A team of experts at San Antonio Military Medical Center has launched a military study aimed at improving outcomes for service members suffering from a signature wound of today's wars: traumatic brain injury.
The Study of Cognitive Rehabilitation Effectiveness, dubbed the SCORE trial, is examining cognitive rehabilitation therapy's value as a treatment for service members with mild TBI.
The Defense and Veterans Affairs departments teamed up on this study to determine the best treatment for combat troops who are experiencing mild TBI symptoms -- such as difficulties with attention, concentration, memory and judgment -- three to 24 months post-injury, explained Douglas B. Cooper, the study's lead and a clinical neuropsychologist for the center's Traumatic Brain Injury Service.
“We have a lot of great interventions to help … in the first few days after concussion,” he said in an interview with American Forces Press Service. “We can pull them out, get them rest and get them better.”
However, “We don't have as many good interventions later on — six months, 12 months or two years post-injury,” acknowledged Cooper, who also serves as the director of the Military Brain Injury Rehabilitation Research Consortium.
The trial's aim is to determine if cognitive rehabilitation therapy improves chronic mild TBI symptoms and, if so, which interventions work best, on whom and why.
Cognitive rehabilitation, Cooper explained, involves a variety of interventions that help patients with brain injuries reduce, manage or cope with cognitive deficits. It's commonly used to treat patients with brain injuries, whether from concussions, penetrating brain injuries or strokes.
With vast experience in the field, Cooper said, he and his colleagues knew anecdotally that the therapy works, meaning it helps to improve memory and focus in patients. However, he added, experts have cited a lack of evidence-based research tying cognitive rehabilitation to successful treatment of brain injuries.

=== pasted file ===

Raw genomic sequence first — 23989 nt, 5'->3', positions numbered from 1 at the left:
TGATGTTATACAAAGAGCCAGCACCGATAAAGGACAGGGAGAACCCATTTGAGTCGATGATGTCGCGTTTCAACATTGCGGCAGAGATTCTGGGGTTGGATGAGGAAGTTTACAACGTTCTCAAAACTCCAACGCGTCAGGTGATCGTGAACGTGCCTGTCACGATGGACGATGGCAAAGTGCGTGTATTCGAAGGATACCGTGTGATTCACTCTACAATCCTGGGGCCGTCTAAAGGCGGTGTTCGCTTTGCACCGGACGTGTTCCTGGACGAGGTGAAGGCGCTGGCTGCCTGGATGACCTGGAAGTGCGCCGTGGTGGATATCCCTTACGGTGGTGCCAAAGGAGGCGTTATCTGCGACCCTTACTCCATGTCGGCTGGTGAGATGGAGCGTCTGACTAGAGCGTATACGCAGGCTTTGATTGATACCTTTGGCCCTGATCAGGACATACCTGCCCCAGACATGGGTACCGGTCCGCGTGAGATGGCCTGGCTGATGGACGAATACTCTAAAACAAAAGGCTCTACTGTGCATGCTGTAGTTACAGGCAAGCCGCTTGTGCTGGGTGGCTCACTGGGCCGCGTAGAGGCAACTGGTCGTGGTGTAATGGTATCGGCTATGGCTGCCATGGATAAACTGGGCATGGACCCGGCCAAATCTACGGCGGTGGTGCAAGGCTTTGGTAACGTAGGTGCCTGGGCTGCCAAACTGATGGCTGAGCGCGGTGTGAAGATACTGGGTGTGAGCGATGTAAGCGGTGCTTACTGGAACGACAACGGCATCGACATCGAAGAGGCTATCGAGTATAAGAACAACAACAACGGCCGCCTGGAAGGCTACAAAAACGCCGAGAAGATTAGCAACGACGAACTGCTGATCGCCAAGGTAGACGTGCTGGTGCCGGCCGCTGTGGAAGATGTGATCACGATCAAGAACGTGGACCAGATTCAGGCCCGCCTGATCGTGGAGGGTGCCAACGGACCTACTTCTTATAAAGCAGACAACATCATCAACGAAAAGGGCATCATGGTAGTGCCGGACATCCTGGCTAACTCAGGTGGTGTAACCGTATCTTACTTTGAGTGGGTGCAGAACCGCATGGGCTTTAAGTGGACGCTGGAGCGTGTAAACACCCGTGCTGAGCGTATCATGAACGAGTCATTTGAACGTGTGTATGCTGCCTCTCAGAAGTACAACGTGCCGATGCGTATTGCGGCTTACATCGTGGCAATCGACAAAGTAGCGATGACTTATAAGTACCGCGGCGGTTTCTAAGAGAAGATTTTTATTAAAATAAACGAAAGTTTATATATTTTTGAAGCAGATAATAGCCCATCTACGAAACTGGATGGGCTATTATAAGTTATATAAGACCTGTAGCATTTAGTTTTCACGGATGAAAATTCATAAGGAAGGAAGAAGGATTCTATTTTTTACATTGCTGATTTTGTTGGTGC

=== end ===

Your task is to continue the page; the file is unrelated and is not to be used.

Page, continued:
With a lack of in-hand research, insurance companies began to balk on covering it as a stand-alone treatment. For example, TRICARE, the military's health care plan, won't cover cognitive rehabilitation programs that haven't been proven as effective stand-alone therapy for TBI, according to a TRICARE fact sheet.
Rather than step away from the therapy, Congress directed a series of studies to explore cognitive rehabilitation and its effectiveness among troops, Cooper said.
The Defense and Veterans Brain Injury Center took on the challenge and soon enlisted the help of DOD and VA experts. They took a year to write manuals to serve as a trial guide and began enrolling patients in SCORE in July.
They had only a few enrollment criteria: troops must have suffered a mild TBI while deployed in support of operations Enduring Freedom, Iraqi Freedom or New Dawn, and be three to 24 months post-injury, Cooper said.
They had no shortage of available participants. A TBI database shows that more than 202,000 service members suffered a TBI between 2000 and 2010, with the majority experiencing a mild TBI or concussion, according to the Defense Centers of Excellence for Psychological Health and Traumatic Brain Injury. The center cited blasts, fragments, bullets, motor vehicle accidents and falls as the leading TBI causes within the military.
The team plans to treat 160 participants in six-week cycles over the course of two to three years, Cooper said. While in the trial, patients participate two times a day, five days a week, and are entered into one of four treatment paths, or “arms,” he explained.
These treatment paths involve a variety of interventions, and may include individual appointments, group sessions, computer treatments and behavioral health – or a combination of several intervention types.
For the computer exercises, Cooper explained, service members complete a series of commercially available computer programs touted to improve “brain fitness.” These sessions take place in hospital and are proctored by clinic staff.